Tory Johnson: Get a Job, Work at Home

In the two weeks since our segment aired on home-based virtual customer service agents, more than 25,000 online applications have been received by the two companies featured. We also heard from viewers interested in other home-based opportunities, especially those that didn't require phone skills.

Here are a few more suggestions for people looking for a job that offers the flexibility of working from home.

Medical Transcriptionist

This work is focused on translating a doctor's report to an electronic record of a person's medical history, diagnosis and treatment. As the health care industry moves toward electronic health records as the standard -- allowing easier storage and accessibility of an individual's history by physicians anywhere -- there is an increased demand for medical transcriptionists

There are about 100,000 registered MTs in the United States now -- the majority of them work from home. Technology is paving the way for more people to pursue this line of work from anywhere in the country. I talked to a dozen companies that hire home-based agents, and they're all eager for new hires -- both part-time and full-time employees as well as independent contractors. Some of the biggest employers in this field are Focus Infomatics, MedQuist and Spheris.

Training: In addition to needing high-speed Internet access and a PC, training is required, which can take up to a year -- either through online distance learning or at just about any community college in the country. The cost ranges from about $1,000 to $3,500. Keep in mind that learning medical terminology is like learning a foreign language. It takes diligence and motivation. Accuracy and speed are essential, which means the people best suited for this job are well-coordinated and disciplined and have an exceptional ear. Before selecting a school, ask about its job placement record and research the employers they claim to work with.

Money: Medical transcriptionists are paid by the line, so it's a field where productivity drives compensation. Expect to earn between $30,000 and $40,000 annually once you're well-trained.

Medical Coding

Coders translate the verbal names for diseases, ailments and treatments into numerical codes. Changing government regulations and the growth of managed care have increased the amount of paperwork involved in filing insurance claims, all of which are based on these codes. No codes, no payment!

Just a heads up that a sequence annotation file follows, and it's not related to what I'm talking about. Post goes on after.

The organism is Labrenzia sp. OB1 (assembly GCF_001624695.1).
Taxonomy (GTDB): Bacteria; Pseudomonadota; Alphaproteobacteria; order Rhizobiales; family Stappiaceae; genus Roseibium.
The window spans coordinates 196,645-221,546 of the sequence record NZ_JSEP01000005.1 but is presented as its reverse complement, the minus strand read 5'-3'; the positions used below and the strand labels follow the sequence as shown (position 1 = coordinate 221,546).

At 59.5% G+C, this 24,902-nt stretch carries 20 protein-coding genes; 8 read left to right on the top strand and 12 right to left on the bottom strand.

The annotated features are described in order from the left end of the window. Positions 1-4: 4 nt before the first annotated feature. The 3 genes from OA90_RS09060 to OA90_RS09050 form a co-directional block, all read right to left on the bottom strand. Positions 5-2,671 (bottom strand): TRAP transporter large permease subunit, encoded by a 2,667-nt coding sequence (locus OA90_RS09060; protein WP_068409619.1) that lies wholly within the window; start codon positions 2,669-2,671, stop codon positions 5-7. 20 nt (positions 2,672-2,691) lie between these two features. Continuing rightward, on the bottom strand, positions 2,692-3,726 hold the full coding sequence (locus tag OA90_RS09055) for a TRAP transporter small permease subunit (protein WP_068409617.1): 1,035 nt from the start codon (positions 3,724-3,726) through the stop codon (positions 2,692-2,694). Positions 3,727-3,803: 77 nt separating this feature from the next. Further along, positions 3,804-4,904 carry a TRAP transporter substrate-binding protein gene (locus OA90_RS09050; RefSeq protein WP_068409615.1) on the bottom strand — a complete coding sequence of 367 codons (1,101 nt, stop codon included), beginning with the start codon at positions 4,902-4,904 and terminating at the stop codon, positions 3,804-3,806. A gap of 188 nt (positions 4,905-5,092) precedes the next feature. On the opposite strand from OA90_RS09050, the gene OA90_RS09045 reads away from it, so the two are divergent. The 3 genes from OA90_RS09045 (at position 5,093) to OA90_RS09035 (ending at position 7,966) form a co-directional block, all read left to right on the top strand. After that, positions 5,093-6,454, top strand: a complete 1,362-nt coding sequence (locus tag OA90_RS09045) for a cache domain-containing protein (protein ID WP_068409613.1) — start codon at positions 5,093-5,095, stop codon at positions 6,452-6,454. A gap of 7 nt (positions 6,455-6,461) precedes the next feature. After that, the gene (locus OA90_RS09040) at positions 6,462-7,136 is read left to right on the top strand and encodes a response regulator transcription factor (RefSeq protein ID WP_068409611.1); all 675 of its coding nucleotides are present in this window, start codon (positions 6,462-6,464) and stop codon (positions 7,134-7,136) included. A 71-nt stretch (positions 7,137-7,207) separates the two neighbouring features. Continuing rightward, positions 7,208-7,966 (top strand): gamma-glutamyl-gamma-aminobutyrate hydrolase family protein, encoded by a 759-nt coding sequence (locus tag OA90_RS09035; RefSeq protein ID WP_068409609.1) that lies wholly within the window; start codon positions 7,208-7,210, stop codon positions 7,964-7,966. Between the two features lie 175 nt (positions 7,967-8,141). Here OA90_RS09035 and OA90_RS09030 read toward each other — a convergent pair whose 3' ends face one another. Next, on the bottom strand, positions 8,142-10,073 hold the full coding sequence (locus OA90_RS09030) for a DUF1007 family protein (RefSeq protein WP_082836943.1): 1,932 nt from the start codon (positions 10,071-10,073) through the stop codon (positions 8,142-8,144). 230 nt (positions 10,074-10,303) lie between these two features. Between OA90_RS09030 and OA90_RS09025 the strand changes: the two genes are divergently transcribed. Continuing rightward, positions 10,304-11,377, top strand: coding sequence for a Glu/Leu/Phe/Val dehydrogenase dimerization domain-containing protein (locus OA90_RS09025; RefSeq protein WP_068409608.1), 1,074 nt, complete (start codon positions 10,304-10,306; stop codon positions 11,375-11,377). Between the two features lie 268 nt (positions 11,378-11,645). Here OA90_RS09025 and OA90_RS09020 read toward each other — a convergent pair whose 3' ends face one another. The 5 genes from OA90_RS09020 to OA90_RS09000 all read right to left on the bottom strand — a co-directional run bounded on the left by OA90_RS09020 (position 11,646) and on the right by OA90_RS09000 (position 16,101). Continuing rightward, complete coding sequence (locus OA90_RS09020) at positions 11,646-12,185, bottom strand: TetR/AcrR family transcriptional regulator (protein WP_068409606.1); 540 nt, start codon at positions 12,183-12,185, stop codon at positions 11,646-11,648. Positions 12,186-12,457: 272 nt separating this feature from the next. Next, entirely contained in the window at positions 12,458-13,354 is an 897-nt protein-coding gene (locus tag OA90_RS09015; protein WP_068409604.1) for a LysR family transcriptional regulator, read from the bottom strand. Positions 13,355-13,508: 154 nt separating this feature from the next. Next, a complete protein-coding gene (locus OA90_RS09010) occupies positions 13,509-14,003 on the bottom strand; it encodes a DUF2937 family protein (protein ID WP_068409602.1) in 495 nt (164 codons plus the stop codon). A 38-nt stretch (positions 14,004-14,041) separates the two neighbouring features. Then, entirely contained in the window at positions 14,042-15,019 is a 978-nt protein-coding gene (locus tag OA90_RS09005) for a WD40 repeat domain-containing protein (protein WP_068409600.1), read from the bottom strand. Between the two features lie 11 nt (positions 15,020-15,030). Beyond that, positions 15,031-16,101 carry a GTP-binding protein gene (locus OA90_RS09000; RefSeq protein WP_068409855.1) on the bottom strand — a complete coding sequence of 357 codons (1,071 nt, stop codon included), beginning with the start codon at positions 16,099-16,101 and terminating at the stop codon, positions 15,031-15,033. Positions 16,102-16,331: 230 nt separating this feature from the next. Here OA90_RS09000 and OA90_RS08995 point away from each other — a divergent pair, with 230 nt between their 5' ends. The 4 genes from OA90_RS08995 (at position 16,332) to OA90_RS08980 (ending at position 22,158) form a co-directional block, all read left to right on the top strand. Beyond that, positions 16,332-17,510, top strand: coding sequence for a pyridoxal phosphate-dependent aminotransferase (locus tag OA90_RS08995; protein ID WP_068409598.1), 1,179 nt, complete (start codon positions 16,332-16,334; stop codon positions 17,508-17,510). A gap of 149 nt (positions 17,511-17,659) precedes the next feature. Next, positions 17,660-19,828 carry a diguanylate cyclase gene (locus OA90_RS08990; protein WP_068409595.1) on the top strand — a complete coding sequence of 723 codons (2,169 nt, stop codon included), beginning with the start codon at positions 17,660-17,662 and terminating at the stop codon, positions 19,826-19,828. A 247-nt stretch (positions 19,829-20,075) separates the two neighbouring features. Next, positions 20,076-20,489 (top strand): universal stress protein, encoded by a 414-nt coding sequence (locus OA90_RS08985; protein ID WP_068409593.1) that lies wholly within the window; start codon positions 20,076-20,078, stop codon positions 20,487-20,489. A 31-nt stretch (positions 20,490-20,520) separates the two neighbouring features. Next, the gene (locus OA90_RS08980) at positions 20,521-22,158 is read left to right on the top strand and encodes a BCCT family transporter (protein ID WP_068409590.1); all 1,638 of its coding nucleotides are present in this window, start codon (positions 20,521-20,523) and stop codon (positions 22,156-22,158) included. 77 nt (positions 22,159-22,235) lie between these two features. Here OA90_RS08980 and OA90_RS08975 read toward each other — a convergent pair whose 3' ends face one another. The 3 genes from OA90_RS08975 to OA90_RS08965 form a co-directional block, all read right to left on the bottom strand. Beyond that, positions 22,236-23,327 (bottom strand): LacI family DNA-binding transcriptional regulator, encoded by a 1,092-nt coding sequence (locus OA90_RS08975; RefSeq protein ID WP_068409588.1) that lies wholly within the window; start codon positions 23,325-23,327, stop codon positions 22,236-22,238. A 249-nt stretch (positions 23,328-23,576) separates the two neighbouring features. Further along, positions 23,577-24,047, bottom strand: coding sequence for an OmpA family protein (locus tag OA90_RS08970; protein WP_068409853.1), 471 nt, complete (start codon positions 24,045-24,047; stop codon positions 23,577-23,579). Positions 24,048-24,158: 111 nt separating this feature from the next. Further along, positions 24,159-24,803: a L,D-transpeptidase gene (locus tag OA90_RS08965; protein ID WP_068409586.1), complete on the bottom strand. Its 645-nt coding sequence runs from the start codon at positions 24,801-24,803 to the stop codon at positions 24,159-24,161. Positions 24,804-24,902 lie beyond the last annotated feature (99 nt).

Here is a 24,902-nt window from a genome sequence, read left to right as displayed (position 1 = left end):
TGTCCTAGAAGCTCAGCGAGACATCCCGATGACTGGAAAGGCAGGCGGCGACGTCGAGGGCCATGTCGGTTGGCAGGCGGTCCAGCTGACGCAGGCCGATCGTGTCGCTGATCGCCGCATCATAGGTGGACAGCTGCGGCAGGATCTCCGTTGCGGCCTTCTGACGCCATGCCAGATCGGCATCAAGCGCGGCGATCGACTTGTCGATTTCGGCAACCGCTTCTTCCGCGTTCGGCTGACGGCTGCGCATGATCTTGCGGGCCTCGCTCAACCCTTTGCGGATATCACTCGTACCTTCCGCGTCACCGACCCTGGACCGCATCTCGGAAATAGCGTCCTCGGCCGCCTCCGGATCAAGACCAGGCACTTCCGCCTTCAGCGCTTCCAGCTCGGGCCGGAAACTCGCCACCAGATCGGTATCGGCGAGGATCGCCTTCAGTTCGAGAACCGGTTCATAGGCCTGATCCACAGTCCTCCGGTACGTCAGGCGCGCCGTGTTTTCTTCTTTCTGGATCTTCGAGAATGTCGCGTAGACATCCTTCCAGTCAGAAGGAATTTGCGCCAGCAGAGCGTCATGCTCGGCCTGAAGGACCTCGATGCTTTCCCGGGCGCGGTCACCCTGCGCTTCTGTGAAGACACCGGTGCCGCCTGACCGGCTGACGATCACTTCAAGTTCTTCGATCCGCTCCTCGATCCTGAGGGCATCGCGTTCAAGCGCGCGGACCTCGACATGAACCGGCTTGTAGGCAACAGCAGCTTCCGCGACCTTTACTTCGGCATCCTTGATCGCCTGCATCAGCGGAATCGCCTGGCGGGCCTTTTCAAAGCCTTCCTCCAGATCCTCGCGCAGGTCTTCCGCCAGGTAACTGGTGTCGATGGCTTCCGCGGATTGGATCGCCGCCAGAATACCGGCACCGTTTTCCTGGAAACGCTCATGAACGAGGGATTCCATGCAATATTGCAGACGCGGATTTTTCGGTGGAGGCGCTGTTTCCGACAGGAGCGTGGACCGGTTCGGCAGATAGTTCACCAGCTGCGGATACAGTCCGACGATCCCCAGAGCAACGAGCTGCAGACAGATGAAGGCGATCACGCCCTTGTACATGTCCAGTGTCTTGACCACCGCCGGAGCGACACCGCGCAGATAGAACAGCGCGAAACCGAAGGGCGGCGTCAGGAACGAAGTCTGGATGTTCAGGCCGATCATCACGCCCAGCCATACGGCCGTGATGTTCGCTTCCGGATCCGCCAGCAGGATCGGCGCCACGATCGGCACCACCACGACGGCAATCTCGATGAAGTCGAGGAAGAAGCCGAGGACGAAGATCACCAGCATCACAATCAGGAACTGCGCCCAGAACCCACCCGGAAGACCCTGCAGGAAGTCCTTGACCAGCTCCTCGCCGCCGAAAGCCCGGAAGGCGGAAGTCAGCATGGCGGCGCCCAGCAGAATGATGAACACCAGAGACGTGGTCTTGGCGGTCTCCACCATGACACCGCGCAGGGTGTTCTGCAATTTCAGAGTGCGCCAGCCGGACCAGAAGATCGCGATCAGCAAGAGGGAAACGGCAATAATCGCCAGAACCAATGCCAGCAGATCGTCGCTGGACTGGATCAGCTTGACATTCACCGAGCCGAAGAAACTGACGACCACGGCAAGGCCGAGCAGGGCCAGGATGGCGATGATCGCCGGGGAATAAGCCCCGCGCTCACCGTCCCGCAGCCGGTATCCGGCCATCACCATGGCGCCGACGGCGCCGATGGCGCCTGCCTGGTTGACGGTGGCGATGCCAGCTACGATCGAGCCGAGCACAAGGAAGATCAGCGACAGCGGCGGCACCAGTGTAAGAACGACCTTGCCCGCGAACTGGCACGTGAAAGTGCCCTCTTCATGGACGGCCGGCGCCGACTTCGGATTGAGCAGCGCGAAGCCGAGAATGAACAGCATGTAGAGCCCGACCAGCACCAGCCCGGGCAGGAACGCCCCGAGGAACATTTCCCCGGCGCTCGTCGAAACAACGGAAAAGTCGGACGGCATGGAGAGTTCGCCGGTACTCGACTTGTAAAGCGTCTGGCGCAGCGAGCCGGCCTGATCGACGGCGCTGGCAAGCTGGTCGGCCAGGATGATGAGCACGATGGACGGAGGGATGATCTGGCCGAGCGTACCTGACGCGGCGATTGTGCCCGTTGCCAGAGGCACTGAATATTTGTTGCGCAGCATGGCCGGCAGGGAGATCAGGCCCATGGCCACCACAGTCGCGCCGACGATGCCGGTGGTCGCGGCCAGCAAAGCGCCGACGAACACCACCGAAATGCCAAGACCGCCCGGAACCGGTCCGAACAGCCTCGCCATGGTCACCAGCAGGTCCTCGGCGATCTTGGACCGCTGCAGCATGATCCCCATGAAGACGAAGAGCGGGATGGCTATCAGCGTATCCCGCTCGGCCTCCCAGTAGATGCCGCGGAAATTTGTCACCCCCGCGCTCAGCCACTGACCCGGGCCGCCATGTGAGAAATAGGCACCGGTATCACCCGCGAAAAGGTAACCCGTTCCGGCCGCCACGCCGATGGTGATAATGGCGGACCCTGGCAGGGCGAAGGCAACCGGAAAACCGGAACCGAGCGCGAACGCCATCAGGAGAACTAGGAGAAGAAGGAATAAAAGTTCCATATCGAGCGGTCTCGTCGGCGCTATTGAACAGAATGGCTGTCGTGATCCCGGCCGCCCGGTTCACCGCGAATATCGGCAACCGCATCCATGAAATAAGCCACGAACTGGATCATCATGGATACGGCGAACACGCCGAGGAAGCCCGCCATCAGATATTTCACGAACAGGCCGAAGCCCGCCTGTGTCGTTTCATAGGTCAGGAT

Training: You still have to know general medical terminology and pharmacology to do medical coding, but codebooks and software support your efforts. Again, you can learn this online or at a community college or technical school. A top school can assist with job placement upon completion of coursework. Expect to work in an office for a period of time before being able to work from home full-time.

Coders can earn an average of $30,000 to $35,000 annually.

The American Association for Medical Transcription and the American Health Information Management Association can be good sources of information to assist your efforts in identifying schools and employers for becoming either a transcriptionist or coder.

Mystery Shopping

Get paid to shop and eat at great restaurants and then report back to the corporate headquarters on the level of service and cleanliness to help improve the customer service experience. This is not a way to make steady money, but there are opportunities for small amounts of money here and there -- and to get free products and services -- depending on where you live. Don't get hooked into paying $25 to $100 to become an official mystery shopper and assume you'll automatically get hired. There is no such thing. A legitimate opportunity will not cost you any money, nor will it be steady, so you can't rely on this to support a family. But if you're just looking for a few extra bucks, may be a helpful resource in getting started.

Envelope Stuffing

Since the most popular work-from-home opportunity on the Internet is envelope-stuffing, I decided to give it a try. I sent in $19.95 and in some cases $29.95 for "starter kits" from 10 different Web sites to learn how to make "up to $1,500 a week or more" stuffing envelopes. Every one of them was a scam. All I'm doing is getting other people to "stuff envelopes," and if they're sucker enough to pay the $20 fee, then I'll get a cut of it. Don't fall for this -- even though the ads are compelling, it doesn't work. When evaluating any advertised opportunity to make money at home, keep two key tips in mind:

  • Talk to a live person. Do not send money if there is no contact information for a live person on the Web site. E-mail is not sufficient. You must be able to talk to someone at the company directly in order to pose questions and evaluate the opportunity to determine if it's right for you.
  • Beware of promises for "easy money." Some marketers are so clever with language that they had me fooled on more than one occasion with promises of making easy money at home. But of course, get rich-quick-schemes are just that -- schemes. There is no easy way to make money from home. Every thing takes work and skill, so don't jump into something until you know the facts.

Tory Johnson is the workplace contributor on "Good Morning America" and the CEO of Women for Hire. To connect directly with Johnson, visit